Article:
Using the block editor for theme-parts

Full Site Editing (FSEFSE Short for Full Site Editing, a project for the Gutenberg plugin and the editor where a full page layout is created using only blocks. for short) is scheduled to be included in WordPress 5.6 in a few months. In case you are not aware of what FSE is, it’s an effort to bring the BlockBlock Block is the abstract term used to describe units of markup that, composed together, form the content or layout of a webpage using the WordPress editor. The idea combines concepts of what in the past may have achieved with shortcodes, custom HTML, and embed discovery into a single consistent API and user experience. Editor to all areas of a site, including the site headerHeader The header of your site is typically the first thing people will experience. The masthead or header art located across the top of your page is part of the look and feel of your website. It can influence a visitor’s opinion about your content and you/ your organization’s brand. It may also look different on different screen sizes., footer, sidebars and everything in between.

Reusable Blocks are a pretty neat and relatively underestimated feature of the Block Editor that can allow you to implement these things in your theme now, easing the transition to a full-fledged editing experience.

The idea is this: You can create a reusable block for your site’s header or footer, and inject that where your normal theme’s header or footer would be. Reusable blocks are a separate post-type called wp_block and can be queried like any other post-type, so you can do pretty much anything you want with them.

Below I’m going to share some example code snippets that you can use & modify to suit your needs. The examples will be for a header, but you can duplicate the same logic for footers, sidebars and so on.

First, we’ll need a function that will check if a reusable-block with that title exists. If it does exist we’re going to print its content, and if it doesn’t exist we’re going to return false to make things easier down the road:

 * Prints the header reusable block.
 * If a "site-header" reusable-block doesn't exist, return false.
 * @return bool
function my_theme_the_header_reusable_block() {

	// Run the query.
	$posts = get_posts( [
		'post_type' => 'wp_block',
		'title'     => 'site-header',
	] );

	// If a block was located print it and return true.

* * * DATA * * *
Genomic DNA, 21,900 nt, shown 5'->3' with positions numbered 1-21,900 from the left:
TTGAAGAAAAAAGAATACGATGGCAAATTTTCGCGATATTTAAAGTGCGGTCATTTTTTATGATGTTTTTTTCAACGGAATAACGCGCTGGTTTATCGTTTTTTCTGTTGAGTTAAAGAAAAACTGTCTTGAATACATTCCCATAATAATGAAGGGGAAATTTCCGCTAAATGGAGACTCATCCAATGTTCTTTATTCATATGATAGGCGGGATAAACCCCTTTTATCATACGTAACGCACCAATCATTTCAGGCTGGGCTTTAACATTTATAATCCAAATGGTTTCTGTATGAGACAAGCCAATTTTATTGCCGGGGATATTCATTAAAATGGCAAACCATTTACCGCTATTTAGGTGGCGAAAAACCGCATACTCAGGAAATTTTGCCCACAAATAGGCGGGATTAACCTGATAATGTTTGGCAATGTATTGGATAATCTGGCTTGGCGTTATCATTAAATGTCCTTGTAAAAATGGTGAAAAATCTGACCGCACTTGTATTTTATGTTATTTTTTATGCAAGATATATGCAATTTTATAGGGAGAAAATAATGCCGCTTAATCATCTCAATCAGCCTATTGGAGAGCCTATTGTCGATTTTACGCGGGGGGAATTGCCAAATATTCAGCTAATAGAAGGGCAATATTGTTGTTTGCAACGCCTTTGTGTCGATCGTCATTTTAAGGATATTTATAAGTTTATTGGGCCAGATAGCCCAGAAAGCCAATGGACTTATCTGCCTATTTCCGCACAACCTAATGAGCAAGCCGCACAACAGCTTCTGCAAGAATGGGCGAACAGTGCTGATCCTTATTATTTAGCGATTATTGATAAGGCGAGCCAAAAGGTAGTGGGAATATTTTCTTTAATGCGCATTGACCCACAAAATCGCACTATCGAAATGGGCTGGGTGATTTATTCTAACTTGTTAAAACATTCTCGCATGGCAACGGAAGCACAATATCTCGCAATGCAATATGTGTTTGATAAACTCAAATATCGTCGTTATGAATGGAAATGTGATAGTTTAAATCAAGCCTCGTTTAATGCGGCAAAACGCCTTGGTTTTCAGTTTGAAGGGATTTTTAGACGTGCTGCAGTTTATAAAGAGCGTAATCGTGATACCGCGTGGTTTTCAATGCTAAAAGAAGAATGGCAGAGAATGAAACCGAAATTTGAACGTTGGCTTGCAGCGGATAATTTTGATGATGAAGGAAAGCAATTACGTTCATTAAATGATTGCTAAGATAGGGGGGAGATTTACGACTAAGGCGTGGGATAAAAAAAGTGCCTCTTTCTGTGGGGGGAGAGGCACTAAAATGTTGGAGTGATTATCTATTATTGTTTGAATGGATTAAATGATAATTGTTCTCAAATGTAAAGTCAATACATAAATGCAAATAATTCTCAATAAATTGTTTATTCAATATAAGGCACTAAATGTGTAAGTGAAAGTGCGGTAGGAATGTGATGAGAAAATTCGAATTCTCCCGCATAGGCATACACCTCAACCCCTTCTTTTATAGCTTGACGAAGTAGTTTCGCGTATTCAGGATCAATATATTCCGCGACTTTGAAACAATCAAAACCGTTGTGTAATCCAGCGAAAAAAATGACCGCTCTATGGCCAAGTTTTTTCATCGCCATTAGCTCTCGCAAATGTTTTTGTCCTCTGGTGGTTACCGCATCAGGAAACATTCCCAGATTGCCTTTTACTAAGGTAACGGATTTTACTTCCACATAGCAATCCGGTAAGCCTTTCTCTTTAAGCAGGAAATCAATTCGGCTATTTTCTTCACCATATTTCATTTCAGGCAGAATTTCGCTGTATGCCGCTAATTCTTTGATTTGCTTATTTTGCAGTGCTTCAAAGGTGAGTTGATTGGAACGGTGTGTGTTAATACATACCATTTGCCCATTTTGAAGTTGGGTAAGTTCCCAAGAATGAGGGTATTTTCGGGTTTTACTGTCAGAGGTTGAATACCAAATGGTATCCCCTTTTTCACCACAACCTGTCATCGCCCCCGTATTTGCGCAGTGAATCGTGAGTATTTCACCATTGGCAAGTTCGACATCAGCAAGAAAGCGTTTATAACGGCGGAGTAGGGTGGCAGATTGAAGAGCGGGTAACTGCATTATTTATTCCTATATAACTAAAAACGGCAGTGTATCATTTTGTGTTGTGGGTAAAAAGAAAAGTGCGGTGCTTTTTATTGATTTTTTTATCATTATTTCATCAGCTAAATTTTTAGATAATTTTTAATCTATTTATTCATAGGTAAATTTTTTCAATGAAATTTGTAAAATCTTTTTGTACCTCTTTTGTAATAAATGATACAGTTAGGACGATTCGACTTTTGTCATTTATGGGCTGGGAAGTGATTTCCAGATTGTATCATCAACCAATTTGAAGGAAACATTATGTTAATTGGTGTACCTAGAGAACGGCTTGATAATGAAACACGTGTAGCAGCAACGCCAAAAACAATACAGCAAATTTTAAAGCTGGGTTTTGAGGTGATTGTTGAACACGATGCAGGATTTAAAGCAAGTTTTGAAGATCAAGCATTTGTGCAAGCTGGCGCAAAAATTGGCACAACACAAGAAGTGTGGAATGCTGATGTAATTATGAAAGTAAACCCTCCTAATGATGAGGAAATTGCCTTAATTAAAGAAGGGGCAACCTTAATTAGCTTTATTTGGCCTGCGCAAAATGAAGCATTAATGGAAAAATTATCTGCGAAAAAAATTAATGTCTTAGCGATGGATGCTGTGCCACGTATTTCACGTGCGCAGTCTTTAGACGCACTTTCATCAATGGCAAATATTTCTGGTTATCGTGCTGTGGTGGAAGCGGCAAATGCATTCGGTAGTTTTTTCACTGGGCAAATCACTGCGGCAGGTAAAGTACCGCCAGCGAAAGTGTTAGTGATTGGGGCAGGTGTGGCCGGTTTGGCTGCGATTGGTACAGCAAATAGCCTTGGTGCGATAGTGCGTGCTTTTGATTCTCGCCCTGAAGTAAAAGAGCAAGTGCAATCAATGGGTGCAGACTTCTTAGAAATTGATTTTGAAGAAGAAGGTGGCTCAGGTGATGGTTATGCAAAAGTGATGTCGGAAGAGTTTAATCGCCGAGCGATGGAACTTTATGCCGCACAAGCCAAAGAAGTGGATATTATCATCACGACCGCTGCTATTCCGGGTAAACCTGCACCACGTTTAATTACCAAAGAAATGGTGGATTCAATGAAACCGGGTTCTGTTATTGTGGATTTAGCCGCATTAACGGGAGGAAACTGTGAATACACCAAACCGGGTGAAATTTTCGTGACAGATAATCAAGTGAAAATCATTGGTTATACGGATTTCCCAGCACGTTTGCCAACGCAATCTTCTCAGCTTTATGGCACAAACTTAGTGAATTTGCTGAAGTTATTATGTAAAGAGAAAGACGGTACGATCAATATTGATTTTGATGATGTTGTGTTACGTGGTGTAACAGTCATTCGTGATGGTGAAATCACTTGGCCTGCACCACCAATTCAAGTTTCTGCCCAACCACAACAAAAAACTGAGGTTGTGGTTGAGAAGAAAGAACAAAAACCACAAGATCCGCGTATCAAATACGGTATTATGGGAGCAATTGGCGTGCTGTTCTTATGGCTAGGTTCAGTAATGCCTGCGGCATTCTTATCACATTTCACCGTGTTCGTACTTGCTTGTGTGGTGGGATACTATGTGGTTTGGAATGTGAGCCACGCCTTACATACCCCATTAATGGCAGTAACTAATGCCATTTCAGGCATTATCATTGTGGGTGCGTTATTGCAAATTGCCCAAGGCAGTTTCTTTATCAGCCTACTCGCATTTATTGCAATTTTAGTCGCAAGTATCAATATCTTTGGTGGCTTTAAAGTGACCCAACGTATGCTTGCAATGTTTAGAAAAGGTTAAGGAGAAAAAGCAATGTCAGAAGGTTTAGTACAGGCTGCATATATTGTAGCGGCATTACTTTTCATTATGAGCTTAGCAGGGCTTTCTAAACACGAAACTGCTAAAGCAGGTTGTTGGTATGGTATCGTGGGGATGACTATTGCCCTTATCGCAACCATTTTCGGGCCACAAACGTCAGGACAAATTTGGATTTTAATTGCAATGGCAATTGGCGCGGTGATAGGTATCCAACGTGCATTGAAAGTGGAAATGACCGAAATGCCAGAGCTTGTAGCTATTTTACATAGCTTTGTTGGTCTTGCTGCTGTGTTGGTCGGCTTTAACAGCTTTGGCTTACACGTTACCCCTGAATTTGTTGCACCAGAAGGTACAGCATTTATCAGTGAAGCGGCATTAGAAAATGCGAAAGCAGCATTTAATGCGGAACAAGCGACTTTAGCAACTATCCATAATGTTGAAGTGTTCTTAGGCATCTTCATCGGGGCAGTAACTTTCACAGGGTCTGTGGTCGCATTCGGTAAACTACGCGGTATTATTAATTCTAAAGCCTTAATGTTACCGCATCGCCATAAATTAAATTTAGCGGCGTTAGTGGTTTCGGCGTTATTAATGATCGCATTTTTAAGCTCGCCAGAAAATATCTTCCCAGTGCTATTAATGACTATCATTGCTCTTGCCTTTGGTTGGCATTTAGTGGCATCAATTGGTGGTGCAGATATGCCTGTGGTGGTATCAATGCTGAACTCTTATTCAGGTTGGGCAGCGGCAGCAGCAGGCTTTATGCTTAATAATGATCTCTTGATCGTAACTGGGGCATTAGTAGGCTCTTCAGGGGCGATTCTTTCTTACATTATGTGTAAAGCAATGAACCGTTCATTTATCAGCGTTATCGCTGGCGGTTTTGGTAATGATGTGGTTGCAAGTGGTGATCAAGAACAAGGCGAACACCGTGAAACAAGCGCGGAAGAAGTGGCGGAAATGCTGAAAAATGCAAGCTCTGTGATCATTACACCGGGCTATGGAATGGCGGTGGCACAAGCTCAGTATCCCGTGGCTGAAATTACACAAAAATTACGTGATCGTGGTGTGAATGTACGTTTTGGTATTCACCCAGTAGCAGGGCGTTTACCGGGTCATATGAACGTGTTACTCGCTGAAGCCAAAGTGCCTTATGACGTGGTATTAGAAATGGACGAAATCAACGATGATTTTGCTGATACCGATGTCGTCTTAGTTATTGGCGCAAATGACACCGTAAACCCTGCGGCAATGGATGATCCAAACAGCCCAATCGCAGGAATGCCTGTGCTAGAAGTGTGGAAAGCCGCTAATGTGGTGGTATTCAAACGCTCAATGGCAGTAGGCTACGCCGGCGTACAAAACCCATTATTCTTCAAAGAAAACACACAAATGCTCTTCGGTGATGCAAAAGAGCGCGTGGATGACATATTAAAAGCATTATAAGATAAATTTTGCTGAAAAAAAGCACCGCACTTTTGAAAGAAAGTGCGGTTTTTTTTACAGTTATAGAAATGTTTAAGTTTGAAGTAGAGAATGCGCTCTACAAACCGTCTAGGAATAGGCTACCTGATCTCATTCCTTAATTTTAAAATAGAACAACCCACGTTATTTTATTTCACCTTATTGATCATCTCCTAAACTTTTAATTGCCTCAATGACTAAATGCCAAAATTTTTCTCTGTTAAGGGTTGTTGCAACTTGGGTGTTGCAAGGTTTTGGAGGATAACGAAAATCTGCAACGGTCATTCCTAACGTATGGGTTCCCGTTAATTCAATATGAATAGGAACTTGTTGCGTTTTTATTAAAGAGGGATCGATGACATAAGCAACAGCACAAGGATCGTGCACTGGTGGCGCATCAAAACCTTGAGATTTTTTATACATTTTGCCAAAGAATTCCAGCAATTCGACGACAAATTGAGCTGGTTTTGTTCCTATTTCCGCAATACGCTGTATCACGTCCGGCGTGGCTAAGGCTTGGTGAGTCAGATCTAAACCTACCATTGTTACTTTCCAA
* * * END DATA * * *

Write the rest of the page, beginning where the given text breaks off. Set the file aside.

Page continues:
if ( $posts && isset( $posts[0] ) ) {
		echo do_blocks( $posts[0]->post_content );
		return true;

	// If we got this far the header block doesn't exist.
	// Return false.
	return false;

Next, we’re going to add a function to print the contents of that 1st function. If a block doesn’t exist, we’re going to print a fallback header by calling get_template_part( 'fallback-header' ), and then we’ll add a message urging the site-admin to create a new header. This way users won’t start wondering “why is there no header”, they can just click a link and create one:

 * Print the header content.
 * If a "site-header" reusable block exists we print its contents here
 * otherwise add a link so admins can create a new header.
function my_theme_the_header() {
		<?php // Print the header. If one doesn't exist, print custom content. ?>
		<?php if ( ! my_theme_the_header_reusable_block() ) : ?>
			<?php get_template_part( 'fallback-header' ); ?>
			<?php if ( current_user_can( 'edit_theme_options' ) ) : ?>
					<?php esc_html_e( 'It looks like you have not yet created a header for your site.', 'textdomain' ); ?>
					<a href="<?php echo esc_url( admin_url( 'post-new.php?post_type=wp_block&post_title=site-header' ) ); ?>">
						<?php esc_html_e( 'Create a new header', 'textdomain' ); ?>
			<?php endif; ?>
		<?php endif; ?>

When they click on the link generated from this function, users will be redirected to a page where they can add the contents of their header, and to make things easier the site-header title is already filled-in for them.

The above 2 functions can be included in our theme’s functions.php file, or anywhere else we want them depending on the theme’s structure.

To print this user-created header in our theme we’ll just have to go in our header.php file and call the my_theme_the_header() function.That’s all there is to it!

We can further improve the my_theme_the_header() function by adding a permission check to make sure the user can create a block before we add the link (EDIT: Permission check added to the code snippet above), and we can even add an edit link so site-owners can go to the header’s edit screen, but for the sake of this post we’re keeping things simple and open to your improvements.

Why this is important:

Using the technique above, existing themes can leverage the block editor for all things instead of being limited to the content area.

Using reusable blocks is a good way to get ready for Full-Site Editing and will be easier to transition to a new block structure. You can start exploring options, you can even start transitioning your existing headers to a block structure and use them as a fallback, combining them with the “Create a new header” link from the above example.

When FSE gets released, a theme that was previously using a reusable-block for its header will be a lot easier to transition to the new structure since the header will already be there in a proper blocks format.